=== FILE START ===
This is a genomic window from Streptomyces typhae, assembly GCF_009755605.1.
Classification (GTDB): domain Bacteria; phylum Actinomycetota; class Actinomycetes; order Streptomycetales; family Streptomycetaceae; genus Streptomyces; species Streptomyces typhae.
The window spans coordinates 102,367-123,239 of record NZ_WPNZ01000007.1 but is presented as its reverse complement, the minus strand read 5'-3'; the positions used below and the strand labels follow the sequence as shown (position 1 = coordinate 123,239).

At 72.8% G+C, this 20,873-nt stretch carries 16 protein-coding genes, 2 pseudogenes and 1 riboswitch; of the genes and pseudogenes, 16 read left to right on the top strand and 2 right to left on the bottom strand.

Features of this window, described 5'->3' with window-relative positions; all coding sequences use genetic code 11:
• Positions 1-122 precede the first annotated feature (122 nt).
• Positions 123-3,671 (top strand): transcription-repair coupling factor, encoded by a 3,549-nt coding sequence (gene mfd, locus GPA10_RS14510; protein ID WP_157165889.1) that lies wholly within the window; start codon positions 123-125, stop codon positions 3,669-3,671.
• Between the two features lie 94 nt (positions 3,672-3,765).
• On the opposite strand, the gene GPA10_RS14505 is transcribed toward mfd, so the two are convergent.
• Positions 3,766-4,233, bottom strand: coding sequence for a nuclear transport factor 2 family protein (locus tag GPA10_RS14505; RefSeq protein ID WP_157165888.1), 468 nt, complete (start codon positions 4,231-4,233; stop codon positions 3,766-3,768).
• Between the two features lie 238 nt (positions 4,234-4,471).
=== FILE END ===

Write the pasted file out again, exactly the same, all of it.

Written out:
This is a genomic window from Streptomyces typhae, assembly GCF_009755605.1.
Classification (GTDB): domain Bacteria; phylum Actinomycetota; class Actinomycetes; order Streptomycetales; family Streptomycetaceae; genus Streptomyces; species Streptomyces typhae.
The window spans coordinates 102,367-123,239 of record NZ_WPNZ01000007.1 but is presented as its reverse complement, the minus strand read 5'-3'; the positions used below and the strand labels follow the sequence as shown (position 1 = coordinate 123,239).

At 72.8% G+C, this 20,873-nt stretch carries 16 protein-coding genes, 2 pseudogenes and 1 riboswitch; of the genes and pseudogenes, 16 read left to right on the top strand and 2 right to left on the bottom strand.

Features of this window, described 5'->3' with window-relative positions; all coding sequences use genetic code 11:
• Positions 1-122 precede the first annotated feature (122 nt).
• Positions 123-3,671 (top strand): transcription-repair coupling factor, encoded by a 3,549-nt coding sequence (gene mfd, locus GPA10_RS14510; protein ID WP_157165889.1) that lies wholly within the window; start codon positions 123-125, stop codon positions 3,669-3,671.
• Between the two features lie 94 nt (positions 3,672-3,765).
• On the opposite strand, the gene GPA10_RS14505 is transcribed toward mfd, so the two are convergent.
• Positions 3,766-4,233, bottom strand: coding sequence for a nuclear transport factor 2 family protein (locus tag GPA10_RS14505; RefSeq protein ID WP_157165888.1), 468 nt, complete (start codon positions 4,231-4,233; stop codon positions 3,766-3,768).
• Between the two features lie 238 nt (positions 4,234-4,471).